Posted Friday 14th June 2019
A recent report by The Women and Equalities Committee (WESC) has criticised the use of non-disclosure agreements (NDAs) to protect those accused of discrimination and harassment, and has recommended measures aimed at discouraging the use of NDAs to cover up such allegations.
When I last wrote about NDAs, the President’s Club scandal had just hit, the Weinstein revelations had cast a long shadow over the film industry, and members of the public were made aware of the use of NDAs by some employer to ‘hush’ departing employees. Subsequently, the Prime Minister suggested that rules surrounding NDAs might need to be reviewed.
As more first-hand stories have come before the WESC, such as the case of the new mother who was apparently forced to sign an NDA upon being made redundant or risk missing out on a financial reward, it has been reported that NDAs are being abused by some employers.
However, media reporting on the misuse of NDAs can offer a skewed perspective by focusing on the most extreme examples. In our experience of acting for both employers and senior executives, most settlement agreements are an effective tool which allow the resolution of disputes between an employer and employee, and NDAs are at the heart of such agreements.
The WESC report focused on the use of NDAs within settlement agreements and makes certain recommendations aimed at protecting victims of harassment and discrimination, including:
The latter recommendations – clarifying rights, strengthening governance requirements, and increasing the responsibility of senior management – all seem sensible suggestions, aimed at improving transparency and encouraging employers to deal with allegations properly rather than jumping straight to settlement.
However, the report’s suggestion that NDAs should be removed from settlement agreements so that departing employees are free to discuss what happened to them is likely to be more problematic. Some employees prefer to have a reciprocal NDA clause that ensures the confidentiality of the employee as well as the employer.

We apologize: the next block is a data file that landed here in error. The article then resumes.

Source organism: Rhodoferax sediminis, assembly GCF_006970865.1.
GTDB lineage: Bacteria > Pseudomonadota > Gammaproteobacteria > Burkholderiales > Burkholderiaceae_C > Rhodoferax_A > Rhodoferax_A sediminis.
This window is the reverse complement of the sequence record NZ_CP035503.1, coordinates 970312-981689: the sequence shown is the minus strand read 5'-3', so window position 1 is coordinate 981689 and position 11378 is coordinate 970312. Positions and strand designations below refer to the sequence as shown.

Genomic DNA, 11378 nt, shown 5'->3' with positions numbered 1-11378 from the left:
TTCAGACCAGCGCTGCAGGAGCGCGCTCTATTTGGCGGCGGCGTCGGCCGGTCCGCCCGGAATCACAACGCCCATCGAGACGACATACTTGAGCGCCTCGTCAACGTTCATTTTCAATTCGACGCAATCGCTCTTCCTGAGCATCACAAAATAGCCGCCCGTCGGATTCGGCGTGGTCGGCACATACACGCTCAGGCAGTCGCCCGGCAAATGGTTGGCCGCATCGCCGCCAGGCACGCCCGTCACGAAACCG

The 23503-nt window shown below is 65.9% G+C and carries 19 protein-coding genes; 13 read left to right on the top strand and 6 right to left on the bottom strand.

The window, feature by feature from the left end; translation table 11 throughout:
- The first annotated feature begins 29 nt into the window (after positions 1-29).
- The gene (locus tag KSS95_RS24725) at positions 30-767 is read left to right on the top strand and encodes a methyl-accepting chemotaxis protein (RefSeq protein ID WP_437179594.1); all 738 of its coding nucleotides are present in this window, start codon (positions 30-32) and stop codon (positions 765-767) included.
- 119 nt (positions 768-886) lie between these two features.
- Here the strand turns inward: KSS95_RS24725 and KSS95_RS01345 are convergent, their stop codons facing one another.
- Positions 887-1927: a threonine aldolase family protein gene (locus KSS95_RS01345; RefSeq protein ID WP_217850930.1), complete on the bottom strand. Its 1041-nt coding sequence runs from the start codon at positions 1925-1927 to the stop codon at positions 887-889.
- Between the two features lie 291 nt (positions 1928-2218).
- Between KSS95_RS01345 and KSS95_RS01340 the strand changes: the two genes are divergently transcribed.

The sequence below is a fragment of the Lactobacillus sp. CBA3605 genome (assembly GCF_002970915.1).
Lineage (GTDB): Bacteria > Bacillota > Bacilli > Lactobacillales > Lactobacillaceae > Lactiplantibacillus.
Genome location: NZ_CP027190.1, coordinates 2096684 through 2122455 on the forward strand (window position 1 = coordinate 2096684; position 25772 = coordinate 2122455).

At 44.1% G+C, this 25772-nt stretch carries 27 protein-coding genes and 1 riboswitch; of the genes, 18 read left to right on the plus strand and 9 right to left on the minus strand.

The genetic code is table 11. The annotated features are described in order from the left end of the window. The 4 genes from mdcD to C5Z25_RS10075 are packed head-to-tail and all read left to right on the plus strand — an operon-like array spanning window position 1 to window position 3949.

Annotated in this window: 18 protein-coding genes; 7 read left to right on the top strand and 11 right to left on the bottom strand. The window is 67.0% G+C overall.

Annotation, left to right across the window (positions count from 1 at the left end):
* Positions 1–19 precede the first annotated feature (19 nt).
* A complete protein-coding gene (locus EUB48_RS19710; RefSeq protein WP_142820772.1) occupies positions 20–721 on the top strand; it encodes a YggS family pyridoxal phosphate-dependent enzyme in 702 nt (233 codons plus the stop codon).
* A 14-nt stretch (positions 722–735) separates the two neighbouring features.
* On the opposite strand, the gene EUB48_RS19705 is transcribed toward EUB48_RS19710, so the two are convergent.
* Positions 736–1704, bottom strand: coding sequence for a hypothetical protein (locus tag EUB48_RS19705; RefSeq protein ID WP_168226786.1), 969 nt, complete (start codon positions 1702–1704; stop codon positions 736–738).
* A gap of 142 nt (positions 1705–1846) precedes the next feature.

Whilst the report does mention that some public sector employers are already settling disputes without using NDAs, for most employers a provision that neither party will discuss the matter nor speak negatively about the other is a vital aspect of a settlement agreement. Without an NDA, employers would have less incentive to make any settlement offer.
The report recognises that in many instances the levels of compensation paid out to employees under a settlement agreement are greater than or equal to what the employees might obtain if they had brought a claim. The employee gets this compensation (up to £30,000 of which can be paid tax free if it does not relate to notice pay) without having to go through the stress, expense and reputational risk of taking the employer and any specific alleged perpetrator to court/tribunal.
In recognising that many victims prefer to accept a settlement agreement than bring a claim, the report states that the victim’s right to move on should be protected. However, the report is not specific as to how the protection of that right is to be achieved, whilst simultaneously preventing the use of NDAs to prevent the discussion of allegations.
Of course, we must not ignore the small minority of employers who are pressuring victims of proven harassment into signing these agreements. Further, some victims may not want to be hushed and may prefer to hold the employer and its relevant employees to account.
Under existing law, NDAs in settlement agreements do not prevent a victim from reporting relevant matters to the police or a regulator. Further, an NDA in a settlement agreement will not be legally binding unless the employee has received independent legal advice. So, the reality is that every employee has a choice of whether or not to sign an NDA; the practical issue is that some employees appear not to be aware of this choice.
One way to provide further clarity, as proposed by the report, is using clear, plain-English wording in an NDA which sets out when and with whom the employee can discuss the information in question. At Joelson, we already include wording in our NDAs making it clear that the agreement does not prevent the employee from reporting a crime, whistleblowing or reporting matters to a regulator.
Other proposals by WESC include doubling the current three-month time limitation on bringing sexual harassment claims in the tribunal, improving the individual’s ability to recover their costs if successful at tribunal and increasing the amount of compensation payable. Such measures, if implemented, might reduce pressure on employees to sign potentially unfavourable settlement agreements by giving them more time to consider their options, and by reducing the financial costs and raising the potential rewards associated with bringing an employment claim.
Whilst steps do need to be taken to prevent employers from misusing NDAs, the reality is that some employees genuinely stand to benefit from NDAs in settlement agreements, provided they get the right advice from specialist employment lawyers. Legislators must remember this fact and resist caving in to pressure from the more salacious sections of the media which paint an ugly – and often untrue – picture of how most employers use NDAs.
This article is for reference purposes only. It does not constitute legal advice and should not be relied upon as such. Specific legal advice about your specific circumstances should always be sought separately before taking or deciding not to take any action.
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